Monday, April 22, 2013

Blogging from A-Z Challenge: S for Shakespeare—the Logodaedalian

                        S for Shakespeare—the Logodaedalian 

Even after I had finished composing and posting my blog-post of Shakespeare’s Rosalind, I found myself thinking about the man and his works. I thought of Shylock and his “Signor Antonio many a time and oft” speech in Merchant of Venice; I thought of Viola, I thought of King Lear raving mad, of Hamlet stealing his way through the eternal quandary of life and professing his doubts to himself  in the famous soliloquy : “To be, or not to be, that is the question”. And then I thought of Shakespeare as a logodaedalian, a person versed in skilfully using words.  

Shakespeare was a genius if there was one. He composed compelling speeches, crafted complex characters quopping with life, and masterfully adjoined, like the  tessellating pieces of a puzzle, the acts and scenes of his plays. But today I am going to talk about another facet of this creative genius: his fulgent logodaedaly, his stunning skill with words. 

Shakespeare has enriched the incondite and inchoate English language of his time with words and phrases he coined. A creative artist at heart, Shakespeare fathered nearly 1700 of the words we use daily, says Amanda Mabillard in an article titled Words Shakespeare Invented. Words like Amazement (“And wild amazement hurries up and down,” King John), Champion (“And champion me to the utterance! Who's there!” Macbeth) that we now use in our quotidian communications were coined by the Swan-of-Avon. 

Some other words Shakespeare coined are:  ADDICTION (OTHELLO, ACT II, SCENE II), ASSASSINATION ( MACBETH, ACT I, SCENE VII), Bedazzled (The Taming of the Shrew, Act IV, Scene V), Fashionable (Troilus and Cressida, Act III, Scene III), Inaudible( All’s Well That Ends Well, Act V, Scene II), Eyeball ( Used by Prospero in The Tempest). Many of these words may have existed in some form or the other in the Shakespearean society, says Roma Panganiban in the article 20 Words We Owe to William Shakespeare, but it is undoubtedly  Shakespeare’s innovative usage of the words that made them popular.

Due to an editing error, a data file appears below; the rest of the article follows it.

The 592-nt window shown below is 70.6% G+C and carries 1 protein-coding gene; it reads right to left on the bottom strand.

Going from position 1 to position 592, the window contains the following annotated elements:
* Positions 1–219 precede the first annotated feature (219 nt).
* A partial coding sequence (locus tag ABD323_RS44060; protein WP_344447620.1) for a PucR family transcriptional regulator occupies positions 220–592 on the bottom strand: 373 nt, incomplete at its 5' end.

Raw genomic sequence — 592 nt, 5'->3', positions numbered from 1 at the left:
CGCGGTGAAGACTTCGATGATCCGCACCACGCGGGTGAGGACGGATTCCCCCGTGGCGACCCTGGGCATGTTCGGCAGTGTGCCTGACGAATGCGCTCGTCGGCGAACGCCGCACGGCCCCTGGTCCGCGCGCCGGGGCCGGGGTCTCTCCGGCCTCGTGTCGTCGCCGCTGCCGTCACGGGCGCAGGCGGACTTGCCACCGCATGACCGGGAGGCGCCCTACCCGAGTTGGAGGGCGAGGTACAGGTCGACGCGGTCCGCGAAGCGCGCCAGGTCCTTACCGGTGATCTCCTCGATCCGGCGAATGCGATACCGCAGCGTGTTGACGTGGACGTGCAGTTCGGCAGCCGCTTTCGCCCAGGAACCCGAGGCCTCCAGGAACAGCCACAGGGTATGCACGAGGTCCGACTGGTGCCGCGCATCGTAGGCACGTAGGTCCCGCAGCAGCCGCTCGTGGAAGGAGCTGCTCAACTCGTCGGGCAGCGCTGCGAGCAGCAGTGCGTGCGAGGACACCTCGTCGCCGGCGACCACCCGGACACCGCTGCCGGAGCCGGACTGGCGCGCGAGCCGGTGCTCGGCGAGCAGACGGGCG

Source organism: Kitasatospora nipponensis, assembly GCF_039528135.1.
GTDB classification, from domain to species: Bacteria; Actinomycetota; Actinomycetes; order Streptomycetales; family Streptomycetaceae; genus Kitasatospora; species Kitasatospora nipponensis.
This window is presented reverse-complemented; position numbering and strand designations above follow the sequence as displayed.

In coining the fascinating words and phrases we have now domesticated, Shakespeare imaginatively convoluted the English vocabulary; he adopted words from foreign languages, attached prefixes, turned nouns into verbs and so on. I wonder how weird and wonderful there “new-fangled” words must have sounded to the English ear. Did they criticize him for his usage of neologism? May be they did. In any case, Shakespeare didn’t curb his imaginativeness and follow the ways of conventional English grammar at the time; instead he gave in to neologism and developed words and phrases that not only enriched his texts, but also bolstered the English language. 

Shakespeare's brilliant vocabulary shines like pearls in the sepia-tinted pages of his work and inspires amateurs like us to go beyond the established cannons and strive and seek new ways of communicating with our readers without being intimidated by our critical meta-voice or by the criticisms put forward by our peers. 

References: 20 Words We Owe to William Shakespeare by Roma Panganiban:

Mabillard, Amanda. Words Shakespeare Invented Shakespeare <>

Blogging from A-Z Challenge: R for Rosalind

R for Rosalind:

As I contemplated today’s blog-post, several words starting with R came to my mind: R for romance, retribution, reading, rest, retaliation, rectitude, relaxing, et cetera;  but then at the back of my mind, behind the nebulous sheets of inchoate ideas, I located the remnant of a word, the tail, if you may: Lind. Subsequently, the word that materialized from the haunting nothingness was Rosalind, the crown-jewel in the list of masterful characters the Swan-of-Avon begot in his creative life-time.

I guess we all read As You Like It at school under the strict pedantic gaze of our teachers who taught us the Acts and the scenes  so thoroughly that we never enjoyed the wit and humor liberally lathered in the text. It happened to me at least; and so I came back to Shakespeare years later to fill the vacant time at hand during my stay-at-home era in USA.

Being naturally drawn to humorous books and comic creations, I found myself drawn to Shakespeare’s comedies; and while I read As You Like It I felt naturally attracted to the vibrant virtuosity of the featous Rosalind. Dressed at Ganymede and providing love lessons to Orlando, who I always thought was an effeminate male, a weakling, Rosalind speaks the following words when Orlando says that he may die of love:
“Men have died from time to time, and worms have eaten them, but not for love.”

It is the aforementioned quotation that endeared her to me. Her practical realism, in contrast to the idyllic mushy romance of the Forest of Arden, sounds appetizingly-normal. She is the one normal human being who knows the meaning of rationalism and ratiocination. In contrast to the solitary contemplativeness of Jacques, the brooding-man, Rosalind shines in full vigor; her character, her wit and intelligence addto her latent appeal. She is amazing in her male get-up as well as in her feminine guise. As a friend to her cousin and as a lover, she dominates the stage.

 In many ways Rosalind reminds you of Viola, Shakespeare’s charming heroine who also took on the male garb in Twelfth Night. She is the ultimate empowered female, and it is often said that Viola is the synthesis of Rosalind and Julia (Two Gentlemen of Verona). And yet, even though not as full and rotund in the complexity of human emotions as Viola, you can never disregard Rosalind. To me she is one of the most delightful Shakespearean characters I ever met, and if I ever am asked to imagine myself doing one Shakespearean character on stage I would unequivocally choose Rosalind over others.